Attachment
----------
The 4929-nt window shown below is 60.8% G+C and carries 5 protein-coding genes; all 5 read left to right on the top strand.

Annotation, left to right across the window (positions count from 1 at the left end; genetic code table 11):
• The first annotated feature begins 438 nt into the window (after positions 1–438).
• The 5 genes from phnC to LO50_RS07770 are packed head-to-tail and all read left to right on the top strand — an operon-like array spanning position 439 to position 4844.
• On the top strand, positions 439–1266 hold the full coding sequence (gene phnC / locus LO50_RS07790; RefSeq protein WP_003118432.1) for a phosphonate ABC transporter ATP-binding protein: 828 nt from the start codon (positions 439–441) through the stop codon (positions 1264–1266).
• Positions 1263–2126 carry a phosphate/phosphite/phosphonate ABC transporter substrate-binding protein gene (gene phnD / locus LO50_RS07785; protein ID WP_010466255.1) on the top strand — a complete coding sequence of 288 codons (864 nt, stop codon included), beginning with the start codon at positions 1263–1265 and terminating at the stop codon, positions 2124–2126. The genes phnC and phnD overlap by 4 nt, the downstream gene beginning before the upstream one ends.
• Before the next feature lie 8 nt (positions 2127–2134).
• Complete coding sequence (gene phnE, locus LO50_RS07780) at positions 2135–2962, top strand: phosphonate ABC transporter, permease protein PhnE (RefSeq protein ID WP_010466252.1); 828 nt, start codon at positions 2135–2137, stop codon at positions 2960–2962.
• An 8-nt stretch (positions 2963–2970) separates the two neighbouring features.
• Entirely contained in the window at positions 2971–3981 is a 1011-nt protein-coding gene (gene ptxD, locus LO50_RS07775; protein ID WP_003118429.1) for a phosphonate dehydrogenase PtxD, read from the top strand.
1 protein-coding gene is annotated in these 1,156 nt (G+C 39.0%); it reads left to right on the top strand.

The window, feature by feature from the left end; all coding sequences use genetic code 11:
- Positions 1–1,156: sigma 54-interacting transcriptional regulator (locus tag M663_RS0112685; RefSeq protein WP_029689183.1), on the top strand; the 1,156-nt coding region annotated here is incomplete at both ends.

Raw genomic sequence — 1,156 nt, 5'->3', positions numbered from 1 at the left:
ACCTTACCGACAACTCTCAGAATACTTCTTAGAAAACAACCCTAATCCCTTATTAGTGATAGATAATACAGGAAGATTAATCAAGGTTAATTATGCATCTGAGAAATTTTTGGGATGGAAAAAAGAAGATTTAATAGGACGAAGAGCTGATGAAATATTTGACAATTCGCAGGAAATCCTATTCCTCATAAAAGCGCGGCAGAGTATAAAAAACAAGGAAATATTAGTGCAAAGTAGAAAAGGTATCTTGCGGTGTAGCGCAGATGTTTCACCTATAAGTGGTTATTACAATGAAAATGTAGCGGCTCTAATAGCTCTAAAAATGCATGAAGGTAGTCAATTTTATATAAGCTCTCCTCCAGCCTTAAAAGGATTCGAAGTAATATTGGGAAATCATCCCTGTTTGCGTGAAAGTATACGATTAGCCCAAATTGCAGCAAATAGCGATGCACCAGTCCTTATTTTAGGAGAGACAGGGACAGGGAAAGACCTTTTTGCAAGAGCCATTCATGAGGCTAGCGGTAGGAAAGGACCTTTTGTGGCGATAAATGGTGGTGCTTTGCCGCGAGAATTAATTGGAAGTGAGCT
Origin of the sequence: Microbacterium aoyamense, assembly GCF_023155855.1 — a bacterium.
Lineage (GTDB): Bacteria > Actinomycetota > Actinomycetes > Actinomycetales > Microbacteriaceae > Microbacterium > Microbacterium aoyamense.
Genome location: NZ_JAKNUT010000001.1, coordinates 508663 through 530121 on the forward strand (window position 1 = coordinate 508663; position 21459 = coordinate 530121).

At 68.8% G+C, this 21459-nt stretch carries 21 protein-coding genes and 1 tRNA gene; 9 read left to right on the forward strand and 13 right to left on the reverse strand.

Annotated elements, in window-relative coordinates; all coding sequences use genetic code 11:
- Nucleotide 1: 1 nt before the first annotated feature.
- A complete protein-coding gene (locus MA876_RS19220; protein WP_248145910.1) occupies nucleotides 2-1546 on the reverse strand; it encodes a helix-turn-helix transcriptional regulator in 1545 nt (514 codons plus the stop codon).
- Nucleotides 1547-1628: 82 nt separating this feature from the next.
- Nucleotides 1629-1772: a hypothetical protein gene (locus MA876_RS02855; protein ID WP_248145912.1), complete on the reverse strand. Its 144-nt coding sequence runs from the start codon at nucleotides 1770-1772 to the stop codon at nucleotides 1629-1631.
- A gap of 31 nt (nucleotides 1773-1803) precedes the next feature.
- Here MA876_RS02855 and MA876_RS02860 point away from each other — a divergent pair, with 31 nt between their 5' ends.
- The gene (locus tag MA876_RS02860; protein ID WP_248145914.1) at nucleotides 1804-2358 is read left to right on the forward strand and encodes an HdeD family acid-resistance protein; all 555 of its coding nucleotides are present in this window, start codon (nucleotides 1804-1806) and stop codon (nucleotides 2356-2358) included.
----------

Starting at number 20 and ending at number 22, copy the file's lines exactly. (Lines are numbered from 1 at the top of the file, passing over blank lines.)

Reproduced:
Annotated elements, in window-relative coordinates; all coding sequences use genetic code 11:
- Nucleotide 1: 1 nt before the first annotated feature.
- A complete protein-coding gene (locus MA876_RS19220; protein WP_248145910.1) occupies nucleotides 2-1546 on the reverse strand; it encodes a helix-turn-helix transcriptional regulator in 1545 nt (514 codons plus the stop codon).